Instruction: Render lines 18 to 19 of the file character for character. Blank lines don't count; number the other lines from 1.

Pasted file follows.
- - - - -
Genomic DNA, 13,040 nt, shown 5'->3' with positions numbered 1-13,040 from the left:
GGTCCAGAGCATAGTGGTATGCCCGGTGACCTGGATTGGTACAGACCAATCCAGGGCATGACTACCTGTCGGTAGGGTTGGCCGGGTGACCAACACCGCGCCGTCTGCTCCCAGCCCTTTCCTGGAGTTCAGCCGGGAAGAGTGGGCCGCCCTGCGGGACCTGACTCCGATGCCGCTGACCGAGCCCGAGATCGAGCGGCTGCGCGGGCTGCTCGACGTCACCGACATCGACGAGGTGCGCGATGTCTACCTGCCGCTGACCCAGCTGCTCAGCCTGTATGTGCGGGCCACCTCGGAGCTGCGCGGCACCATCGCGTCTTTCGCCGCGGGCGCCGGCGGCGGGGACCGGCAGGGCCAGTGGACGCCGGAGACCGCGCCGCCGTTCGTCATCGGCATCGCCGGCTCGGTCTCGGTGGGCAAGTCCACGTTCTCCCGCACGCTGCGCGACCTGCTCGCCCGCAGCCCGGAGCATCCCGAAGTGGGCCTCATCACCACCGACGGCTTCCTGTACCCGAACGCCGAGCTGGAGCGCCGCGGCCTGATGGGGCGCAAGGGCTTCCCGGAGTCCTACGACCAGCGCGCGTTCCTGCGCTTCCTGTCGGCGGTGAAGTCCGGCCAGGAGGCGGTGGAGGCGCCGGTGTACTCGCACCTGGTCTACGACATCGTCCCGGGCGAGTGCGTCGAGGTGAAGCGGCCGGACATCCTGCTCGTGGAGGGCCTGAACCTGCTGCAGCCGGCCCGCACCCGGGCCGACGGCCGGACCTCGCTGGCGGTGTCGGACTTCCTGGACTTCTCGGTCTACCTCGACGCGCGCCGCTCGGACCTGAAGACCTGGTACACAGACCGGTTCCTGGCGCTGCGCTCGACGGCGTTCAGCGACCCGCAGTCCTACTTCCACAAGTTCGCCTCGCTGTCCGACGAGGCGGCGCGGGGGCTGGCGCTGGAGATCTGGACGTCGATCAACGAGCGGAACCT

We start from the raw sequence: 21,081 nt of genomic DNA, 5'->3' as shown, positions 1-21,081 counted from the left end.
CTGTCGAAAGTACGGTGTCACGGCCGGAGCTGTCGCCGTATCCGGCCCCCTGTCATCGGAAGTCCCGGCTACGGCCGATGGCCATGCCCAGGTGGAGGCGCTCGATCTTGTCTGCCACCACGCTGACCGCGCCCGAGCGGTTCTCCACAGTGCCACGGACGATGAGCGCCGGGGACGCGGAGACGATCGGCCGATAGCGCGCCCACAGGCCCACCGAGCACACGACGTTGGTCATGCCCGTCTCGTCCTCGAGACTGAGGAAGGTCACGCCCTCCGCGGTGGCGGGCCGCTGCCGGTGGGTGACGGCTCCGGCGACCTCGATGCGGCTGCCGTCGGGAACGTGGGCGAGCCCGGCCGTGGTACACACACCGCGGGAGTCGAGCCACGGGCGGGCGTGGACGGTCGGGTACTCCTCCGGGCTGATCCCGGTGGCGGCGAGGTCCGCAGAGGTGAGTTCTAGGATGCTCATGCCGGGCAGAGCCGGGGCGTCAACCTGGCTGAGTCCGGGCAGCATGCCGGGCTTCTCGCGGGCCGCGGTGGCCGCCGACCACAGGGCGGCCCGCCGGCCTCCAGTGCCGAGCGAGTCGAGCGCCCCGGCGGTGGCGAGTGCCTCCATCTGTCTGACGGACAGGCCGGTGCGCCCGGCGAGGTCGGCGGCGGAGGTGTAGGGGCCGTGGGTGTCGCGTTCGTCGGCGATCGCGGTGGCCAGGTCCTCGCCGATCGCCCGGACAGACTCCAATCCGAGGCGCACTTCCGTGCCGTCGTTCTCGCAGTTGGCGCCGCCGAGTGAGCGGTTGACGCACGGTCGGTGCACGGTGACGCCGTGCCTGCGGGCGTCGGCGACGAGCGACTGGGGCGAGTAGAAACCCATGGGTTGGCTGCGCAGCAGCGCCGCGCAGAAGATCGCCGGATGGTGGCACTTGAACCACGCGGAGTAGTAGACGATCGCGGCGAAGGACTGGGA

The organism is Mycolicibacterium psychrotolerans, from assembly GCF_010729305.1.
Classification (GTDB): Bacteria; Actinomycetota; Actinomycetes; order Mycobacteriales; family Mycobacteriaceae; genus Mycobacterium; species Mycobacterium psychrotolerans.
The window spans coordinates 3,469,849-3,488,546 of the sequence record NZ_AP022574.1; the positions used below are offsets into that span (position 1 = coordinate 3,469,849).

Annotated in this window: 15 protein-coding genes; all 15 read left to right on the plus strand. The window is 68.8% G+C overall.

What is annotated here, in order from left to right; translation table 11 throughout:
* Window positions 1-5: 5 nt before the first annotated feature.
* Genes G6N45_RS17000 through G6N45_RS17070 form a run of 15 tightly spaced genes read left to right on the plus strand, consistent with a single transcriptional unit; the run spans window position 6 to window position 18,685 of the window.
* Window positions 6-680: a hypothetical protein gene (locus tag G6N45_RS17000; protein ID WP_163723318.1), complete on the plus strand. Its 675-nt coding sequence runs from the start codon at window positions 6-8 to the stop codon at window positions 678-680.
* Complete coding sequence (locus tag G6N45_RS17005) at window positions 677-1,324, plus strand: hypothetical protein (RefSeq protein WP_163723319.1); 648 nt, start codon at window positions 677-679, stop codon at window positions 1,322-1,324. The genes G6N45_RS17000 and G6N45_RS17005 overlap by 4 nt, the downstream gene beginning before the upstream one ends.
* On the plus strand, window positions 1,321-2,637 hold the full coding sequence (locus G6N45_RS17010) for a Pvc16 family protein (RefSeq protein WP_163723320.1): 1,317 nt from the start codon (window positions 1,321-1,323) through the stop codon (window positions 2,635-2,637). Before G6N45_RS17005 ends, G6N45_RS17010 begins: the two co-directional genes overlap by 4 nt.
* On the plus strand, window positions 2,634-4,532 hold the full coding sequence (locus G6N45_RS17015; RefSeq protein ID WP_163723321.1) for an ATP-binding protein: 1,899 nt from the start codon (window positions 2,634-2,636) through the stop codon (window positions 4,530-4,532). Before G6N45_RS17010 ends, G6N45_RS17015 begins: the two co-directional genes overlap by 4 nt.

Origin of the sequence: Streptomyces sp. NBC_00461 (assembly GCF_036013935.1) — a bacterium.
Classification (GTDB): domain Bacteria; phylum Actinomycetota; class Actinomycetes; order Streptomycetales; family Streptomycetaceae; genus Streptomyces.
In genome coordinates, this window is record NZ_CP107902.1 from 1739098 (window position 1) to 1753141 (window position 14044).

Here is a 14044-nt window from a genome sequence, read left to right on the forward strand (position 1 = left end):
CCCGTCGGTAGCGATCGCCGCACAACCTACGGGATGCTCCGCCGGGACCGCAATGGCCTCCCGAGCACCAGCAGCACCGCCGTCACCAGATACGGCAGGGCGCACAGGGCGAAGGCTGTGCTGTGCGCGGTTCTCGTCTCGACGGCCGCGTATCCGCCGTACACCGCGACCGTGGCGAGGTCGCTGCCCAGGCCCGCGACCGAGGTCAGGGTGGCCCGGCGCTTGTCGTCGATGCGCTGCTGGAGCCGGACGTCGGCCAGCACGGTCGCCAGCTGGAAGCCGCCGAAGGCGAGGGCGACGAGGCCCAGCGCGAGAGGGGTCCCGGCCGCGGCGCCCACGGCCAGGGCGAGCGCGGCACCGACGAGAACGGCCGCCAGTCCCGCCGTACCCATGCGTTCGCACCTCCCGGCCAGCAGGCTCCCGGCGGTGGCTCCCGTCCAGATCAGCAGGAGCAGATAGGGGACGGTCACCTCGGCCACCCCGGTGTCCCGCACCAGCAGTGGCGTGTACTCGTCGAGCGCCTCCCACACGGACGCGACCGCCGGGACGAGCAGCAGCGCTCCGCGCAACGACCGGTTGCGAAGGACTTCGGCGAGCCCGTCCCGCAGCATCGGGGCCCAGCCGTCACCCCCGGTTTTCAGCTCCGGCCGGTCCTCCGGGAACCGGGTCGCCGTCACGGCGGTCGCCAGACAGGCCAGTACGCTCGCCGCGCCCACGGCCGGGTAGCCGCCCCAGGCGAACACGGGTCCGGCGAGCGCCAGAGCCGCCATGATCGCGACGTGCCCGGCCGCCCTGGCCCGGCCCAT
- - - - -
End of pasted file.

In genome coordinates, this window is record NZ_CP107902.1 from 1739098 (window position 1) to 1753141 (window position 14044).

Here is a 14044-nt window from a genome sequence, read left to right on the forward strand (position 1 = left end):